As a fair warning, I will be spoiling a few of Suikoden II’s twists here.
I’ve lately been smitten with Konami’s Suikoden games, having breezed through the first game and a substantial amount of the second in a relatively small amount of time. From their nuanced, understated approach to storytelling to the fast-paced gameplay and the charming, 2D sprite based aesthetic, there is a lot to cherish in these games.
Suikoden II is centered around two major political powers, the nation of Highland and the City States of Jowston. As the game opens up, the two have just achieved a peace treaty after years of war. The (nameless) hero and his friend, Jowy, are part of a Highlander youth corps waiting to be decommissioned. But in the middle of the night their division is attacked and wiped out by Luca Blight, a high-ranking Highlander general. Luca frames Jowston for the massacre, and uses it to help start a war of aggression against the city states. As the only survivors, the hero and Jowy are denounced as Jowston spies and forced to flee across the border.
The hero and Jowy quickly find themselves in the employ of Muse, the largest of the city states. Recognizing that he has been privy to the mayor’s own counsel, Jowy defects back to Highland, assassinating the mayor and allowing the Highland army to conquer Muse.
Jowy’s betrayal, however, is just the beginning of his own plans: he wants to stop Luca and bring an end to the war, and intends to do so by gaining trust and power within Highland in order to bring about Luca’s downfall from within.
Meanwhile, the hero finds himself forced into a leadership position within Jowston, ultimately spearheading the defense against the Highland invasions. Thus the two friends are brought into conflict with each other, in spite of sharing the same goals.
It’s a poignant story of brother against brother, with a remarkably sympathetic portrayal of both sides of the conflict. Whereas most games would paint the Highland army completely black, we see here that Luca is as much an issue for his own nation as he is for Jowston, with many Highlanders being disturbed by the rise to power of such a sadistic war-mongerer.
For the purposes of this post, what I found interesting was how Jowy functions as a good case example for talking about the moral character of our actions.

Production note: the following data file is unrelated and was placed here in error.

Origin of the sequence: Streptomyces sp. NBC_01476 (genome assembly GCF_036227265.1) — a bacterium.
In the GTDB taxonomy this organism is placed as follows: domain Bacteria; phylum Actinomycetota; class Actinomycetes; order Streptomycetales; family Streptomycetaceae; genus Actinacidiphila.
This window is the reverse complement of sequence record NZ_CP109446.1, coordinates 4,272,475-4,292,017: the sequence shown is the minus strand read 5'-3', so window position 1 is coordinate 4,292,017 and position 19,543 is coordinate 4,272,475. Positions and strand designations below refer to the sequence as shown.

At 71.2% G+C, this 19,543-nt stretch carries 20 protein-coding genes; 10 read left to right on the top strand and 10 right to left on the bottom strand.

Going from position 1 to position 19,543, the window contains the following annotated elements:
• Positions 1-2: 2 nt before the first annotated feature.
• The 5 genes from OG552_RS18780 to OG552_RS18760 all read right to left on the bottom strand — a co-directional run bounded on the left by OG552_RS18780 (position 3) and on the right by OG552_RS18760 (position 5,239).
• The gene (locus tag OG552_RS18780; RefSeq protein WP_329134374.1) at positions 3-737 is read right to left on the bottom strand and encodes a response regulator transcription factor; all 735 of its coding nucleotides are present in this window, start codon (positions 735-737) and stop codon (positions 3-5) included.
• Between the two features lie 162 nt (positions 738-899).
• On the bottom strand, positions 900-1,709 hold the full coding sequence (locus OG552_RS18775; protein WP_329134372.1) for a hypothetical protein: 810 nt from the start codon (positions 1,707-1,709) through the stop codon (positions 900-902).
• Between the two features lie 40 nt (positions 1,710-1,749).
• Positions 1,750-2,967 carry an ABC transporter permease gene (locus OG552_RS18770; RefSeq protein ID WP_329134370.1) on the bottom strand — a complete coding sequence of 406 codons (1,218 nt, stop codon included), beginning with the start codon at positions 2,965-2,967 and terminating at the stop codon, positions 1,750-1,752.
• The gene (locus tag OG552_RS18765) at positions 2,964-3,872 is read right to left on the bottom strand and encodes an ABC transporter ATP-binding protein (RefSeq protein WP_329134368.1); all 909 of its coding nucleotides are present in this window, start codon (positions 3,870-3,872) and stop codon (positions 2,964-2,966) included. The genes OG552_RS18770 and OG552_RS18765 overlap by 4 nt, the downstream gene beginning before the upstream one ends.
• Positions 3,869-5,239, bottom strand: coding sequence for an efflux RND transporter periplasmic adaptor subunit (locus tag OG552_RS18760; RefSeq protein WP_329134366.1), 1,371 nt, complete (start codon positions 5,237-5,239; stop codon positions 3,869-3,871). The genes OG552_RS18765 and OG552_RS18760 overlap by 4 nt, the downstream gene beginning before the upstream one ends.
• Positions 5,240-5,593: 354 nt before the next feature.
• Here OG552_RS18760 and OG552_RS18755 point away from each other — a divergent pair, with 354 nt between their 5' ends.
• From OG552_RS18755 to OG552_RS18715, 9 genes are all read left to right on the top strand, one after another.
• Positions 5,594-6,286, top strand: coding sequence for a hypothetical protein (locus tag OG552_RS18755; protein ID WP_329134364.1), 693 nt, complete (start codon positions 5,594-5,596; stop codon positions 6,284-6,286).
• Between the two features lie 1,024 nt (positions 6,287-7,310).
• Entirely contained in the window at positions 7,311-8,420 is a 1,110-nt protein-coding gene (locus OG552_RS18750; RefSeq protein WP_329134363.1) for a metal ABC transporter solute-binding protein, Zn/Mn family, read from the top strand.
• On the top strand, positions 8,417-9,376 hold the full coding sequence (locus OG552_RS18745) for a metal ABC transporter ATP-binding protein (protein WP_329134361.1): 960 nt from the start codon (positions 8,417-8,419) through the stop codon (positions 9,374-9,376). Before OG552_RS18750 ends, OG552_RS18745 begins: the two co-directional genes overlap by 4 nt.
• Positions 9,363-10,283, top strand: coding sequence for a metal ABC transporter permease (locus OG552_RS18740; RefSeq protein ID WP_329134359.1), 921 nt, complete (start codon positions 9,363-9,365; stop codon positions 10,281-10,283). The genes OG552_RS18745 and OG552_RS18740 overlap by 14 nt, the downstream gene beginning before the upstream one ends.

Jowy’s role as an antagonist begins with the murder of Muse’s mayor, and continues as he actively contributes to a just war of aggression. But, as mentioned, this is done out of a desire to end the war from within and thereby spare the loss of more lives. In contrast to the brutality of Luca, Jowy has a marked distaste for violence and sees himself as sacrificing his own inner peace for the sake of political peace.
It’s a moral calculus that the modern age is very familiar with: the idea that certain evils become permissible if the situation and the potential consequences call for it. At heart it involves a denial that some actions are intrinsically evil – for if they were, it would be incoherent to speak of them as being situationally permissible. It approaches moral questions in a very “external” manner, concerned entirely with outcomes rather than the interior disposition of the moral agent.
For the Christian it is a quite different story. Inasmuch as we believe that God has a particular nature, and that he created us with a particular nature, it follows as a consequence that some actions are contrary to God’s nature and human nature. We have been created in the imago dei – the image and likeness of God – which is most apparent in the free will we are given as rational creatures. In this manner, our actions carry a supreme spiritual weight for us. As Pope John Paul II put it in his encyclical, Veritatis Splendor,